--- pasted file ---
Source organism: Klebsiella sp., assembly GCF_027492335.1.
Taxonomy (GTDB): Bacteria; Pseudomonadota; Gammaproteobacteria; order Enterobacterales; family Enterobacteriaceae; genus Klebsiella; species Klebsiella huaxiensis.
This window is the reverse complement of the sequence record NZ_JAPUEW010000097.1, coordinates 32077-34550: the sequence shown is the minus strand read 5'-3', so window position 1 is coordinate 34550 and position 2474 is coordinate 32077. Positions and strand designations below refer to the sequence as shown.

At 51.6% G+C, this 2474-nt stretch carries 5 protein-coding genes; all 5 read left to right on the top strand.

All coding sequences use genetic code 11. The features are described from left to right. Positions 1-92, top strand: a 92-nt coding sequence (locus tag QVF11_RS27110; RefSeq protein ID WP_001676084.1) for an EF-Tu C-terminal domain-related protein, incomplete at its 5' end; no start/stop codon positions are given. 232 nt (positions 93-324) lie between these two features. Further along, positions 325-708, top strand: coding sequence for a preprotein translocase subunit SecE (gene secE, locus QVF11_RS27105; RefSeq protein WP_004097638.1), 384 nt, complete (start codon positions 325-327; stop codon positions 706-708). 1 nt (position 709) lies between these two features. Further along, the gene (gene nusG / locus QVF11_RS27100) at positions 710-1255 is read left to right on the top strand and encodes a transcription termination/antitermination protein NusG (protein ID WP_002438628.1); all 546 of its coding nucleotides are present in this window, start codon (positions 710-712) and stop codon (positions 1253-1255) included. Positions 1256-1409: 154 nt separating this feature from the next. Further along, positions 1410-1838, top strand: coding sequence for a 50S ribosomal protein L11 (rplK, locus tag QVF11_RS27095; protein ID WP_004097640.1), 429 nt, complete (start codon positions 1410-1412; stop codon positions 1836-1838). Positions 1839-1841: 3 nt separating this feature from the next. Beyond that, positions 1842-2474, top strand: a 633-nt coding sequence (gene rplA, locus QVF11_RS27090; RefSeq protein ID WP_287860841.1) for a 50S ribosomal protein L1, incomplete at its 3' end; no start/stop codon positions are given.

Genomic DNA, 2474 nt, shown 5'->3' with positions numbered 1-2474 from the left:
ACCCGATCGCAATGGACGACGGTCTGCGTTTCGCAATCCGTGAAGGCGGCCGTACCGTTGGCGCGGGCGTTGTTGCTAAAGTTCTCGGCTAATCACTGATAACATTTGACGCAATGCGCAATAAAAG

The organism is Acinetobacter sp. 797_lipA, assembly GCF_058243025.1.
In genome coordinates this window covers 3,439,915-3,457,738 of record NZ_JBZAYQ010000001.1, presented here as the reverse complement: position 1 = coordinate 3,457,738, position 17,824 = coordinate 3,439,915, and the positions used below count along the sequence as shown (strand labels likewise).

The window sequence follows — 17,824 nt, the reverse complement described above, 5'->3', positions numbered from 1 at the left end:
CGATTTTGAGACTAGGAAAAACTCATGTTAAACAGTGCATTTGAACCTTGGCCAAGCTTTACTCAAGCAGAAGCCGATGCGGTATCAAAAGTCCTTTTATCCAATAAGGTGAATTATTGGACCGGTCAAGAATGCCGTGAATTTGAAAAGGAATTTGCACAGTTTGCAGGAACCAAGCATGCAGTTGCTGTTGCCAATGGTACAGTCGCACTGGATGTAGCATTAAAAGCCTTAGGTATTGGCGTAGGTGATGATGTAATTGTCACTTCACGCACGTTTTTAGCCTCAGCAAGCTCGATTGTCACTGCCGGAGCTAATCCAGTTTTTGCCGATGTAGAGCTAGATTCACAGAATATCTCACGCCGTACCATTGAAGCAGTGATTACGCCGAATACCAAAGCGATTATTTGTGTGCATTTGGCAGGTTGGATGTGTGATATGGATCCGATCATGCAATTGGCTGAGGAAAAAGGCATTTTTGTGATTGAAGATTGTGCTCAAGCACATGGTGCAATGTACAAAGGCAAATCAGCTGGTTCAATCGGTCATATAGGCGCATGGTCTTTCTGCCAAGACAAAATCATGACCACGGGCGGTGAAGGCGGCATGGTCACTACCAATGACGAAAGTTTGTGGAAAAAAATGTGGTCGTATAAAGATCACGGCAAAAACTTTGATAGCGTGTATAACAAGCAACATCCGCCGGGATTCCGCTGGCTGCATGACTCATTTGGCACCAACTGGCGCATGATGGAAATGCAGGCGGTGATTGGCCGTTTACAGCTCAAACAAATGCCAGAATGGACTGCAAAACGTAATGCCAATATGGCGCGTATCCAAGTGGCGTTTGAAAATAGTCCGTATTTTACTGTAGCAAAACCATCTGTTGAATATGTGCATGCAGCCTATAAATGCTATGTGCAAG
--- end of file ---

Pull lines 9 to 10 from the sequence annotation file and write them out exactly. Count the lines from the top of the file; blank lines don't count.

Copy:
In genome coordinates this window covers 3,439,915-3,457,738 of record NZ_JBZAYQ010000001.1, presented here as the reverse complement: position 1 = coordinate 3,457,738, position 17,824 = coordinate 3,439,915, and the positions used below count along the sequence as shown (strand labels likewise).

The window sequence follows — 17,824 nt, the reverse complement described above, 5'->3', positions numbered from 1 at the left end: